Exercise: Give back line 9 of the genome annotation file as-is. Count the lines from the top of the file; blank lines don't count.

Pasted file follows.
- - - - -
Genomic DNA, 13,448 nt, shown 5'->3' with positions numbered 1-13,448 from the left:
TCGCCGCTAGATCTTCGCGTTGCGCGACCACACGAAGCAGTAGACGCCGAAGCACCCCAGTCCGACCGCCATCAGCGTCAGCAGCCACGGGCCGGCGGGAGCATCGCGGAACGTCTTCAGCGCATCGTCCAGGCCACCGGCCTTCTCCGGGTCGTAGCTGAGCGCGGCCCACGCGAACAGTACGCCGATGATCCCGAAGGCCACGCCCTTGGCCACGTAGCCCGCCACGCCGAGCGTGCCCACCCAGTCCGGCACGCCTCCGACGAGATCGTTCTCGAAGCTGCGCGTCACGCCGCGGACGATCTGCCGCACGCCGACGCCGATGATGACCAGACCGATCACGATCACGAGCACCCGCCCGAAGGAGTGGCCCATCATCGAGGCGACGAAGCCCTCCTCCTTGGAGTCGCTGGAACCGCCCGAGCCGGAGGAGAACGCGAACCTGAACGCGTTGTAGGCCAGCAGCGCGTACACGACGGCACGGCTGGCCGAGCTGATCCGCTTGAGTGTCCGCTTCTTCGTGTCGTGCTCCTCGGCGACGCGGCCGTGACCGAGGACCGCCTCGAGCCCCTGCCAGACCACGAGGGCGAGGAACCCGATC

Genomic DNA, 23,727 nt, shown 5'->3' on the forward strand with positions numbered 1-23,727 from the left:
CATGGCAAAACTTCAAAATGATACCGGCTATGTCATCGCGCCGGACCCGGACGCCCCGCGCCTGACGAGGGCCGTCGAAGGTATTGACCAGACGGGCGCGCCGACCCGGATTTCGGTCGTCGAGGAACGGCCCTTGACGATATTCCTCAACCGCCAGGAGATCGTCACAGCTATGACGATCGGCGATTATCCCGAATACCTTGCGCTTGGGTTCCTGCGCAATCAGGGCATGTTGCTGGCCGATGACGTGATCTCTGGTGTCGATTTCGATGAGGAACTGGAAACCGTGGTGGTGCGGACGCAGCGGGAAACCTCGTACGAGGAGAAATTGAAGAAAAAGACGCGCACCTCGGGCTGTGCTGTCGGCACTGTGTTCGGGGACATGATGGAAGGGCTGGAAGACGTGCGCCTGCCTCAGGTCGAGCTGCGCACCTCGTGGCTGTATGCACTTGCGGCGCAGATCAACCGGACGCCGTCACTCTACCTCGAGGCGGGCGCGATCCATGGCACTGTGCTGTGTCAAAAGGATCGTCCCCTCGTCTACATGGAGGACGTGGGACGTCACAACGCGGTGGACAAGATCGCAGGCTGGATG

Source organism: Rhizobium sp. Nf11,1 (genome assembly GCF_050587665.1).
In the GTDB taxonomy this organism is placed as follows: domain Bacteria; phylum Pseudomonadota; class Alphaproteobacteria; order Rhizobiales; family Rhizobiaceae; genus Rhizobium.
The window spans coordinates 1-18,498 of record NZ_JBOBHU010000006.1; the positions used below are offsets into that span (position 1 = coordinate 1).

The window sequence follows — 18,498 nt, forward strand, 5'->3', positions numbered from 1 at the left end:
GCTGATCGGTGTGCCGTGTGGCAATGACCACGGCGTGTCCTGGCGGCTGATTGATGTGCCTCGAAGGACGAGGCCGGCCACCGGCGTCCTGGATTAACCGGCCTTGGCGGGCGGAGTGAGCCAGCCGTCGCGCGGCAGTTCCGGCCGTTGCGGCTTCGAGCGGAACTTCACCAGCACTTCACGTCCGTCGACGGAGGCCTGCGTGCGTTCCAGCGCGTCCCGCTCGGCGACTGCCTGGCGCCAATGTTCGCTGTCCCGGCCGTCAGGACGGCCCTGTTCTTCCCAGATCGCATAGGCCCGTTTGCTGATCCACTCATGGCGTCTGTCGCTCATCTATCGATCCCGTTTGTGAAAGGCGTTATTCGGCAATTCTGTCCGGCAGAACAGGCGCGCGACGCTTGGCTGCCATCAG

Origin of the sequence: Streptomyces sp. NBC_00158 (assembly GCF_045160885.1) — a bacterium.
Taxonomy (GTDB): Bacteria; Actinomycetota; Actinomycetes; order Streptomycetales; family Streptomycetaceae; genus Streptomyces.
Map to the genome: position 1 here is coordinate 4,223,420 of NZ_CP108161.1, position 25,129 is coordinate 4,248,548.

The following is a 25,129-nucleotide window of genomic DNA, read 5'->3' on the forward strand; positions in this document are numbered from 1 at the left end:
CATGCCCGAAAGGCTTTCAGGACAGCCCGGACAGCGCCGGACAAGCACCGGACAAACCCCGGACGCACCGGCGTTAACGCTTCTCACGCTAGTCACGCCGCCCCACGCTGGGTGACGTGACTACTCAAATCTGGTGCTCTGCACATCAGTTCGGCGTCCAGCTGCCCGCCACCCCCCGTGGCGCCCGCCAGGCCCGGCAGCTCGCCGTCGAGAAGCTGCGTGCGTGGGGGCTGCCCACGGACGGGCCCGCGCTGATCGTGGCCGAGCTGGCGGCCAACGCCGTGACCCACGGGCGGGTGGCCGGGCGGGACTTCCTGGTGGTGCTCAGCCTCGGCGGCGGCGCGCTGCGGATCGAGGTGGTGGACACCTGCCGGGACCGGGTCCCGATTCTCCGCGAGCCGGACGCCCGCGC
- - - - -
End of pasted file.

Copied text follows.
GCTGATCGGTGTGCCGTGTGGCAATGACCACGGCGTGTCCTGGCGGCTGATTGATGTGCCTCGAAGGACGAGGCCGGCCACCGGCGTCCTGGATTAACCGGCCTTGGCGGGCGGAGTGAGCCAGCCGTCGCGCGGCAGTTCCGGCCGTTGCGGCTTCGAGCGGAACTTCACCAGCACTTCACGTCCGTCGACGGAGGCCTGCGTGCGTTCCAGCGCGTCCCGCTCGGCGACTGCCTGGCGCCAATGTTCGCTGTCCCGGCCGTCAGGACGGCCCTGTTCTTCCCAGATCGCATAGGCCCGTTTGCTGATCCACTCATGGCGTCTGTCGCTCATCTATCGATCCCGTTTGTGAAAGGCGTTATTCGGCAATTCTGTCCGGCAGAACAGGCGCGCGACGCTTGGCTGCCATCAG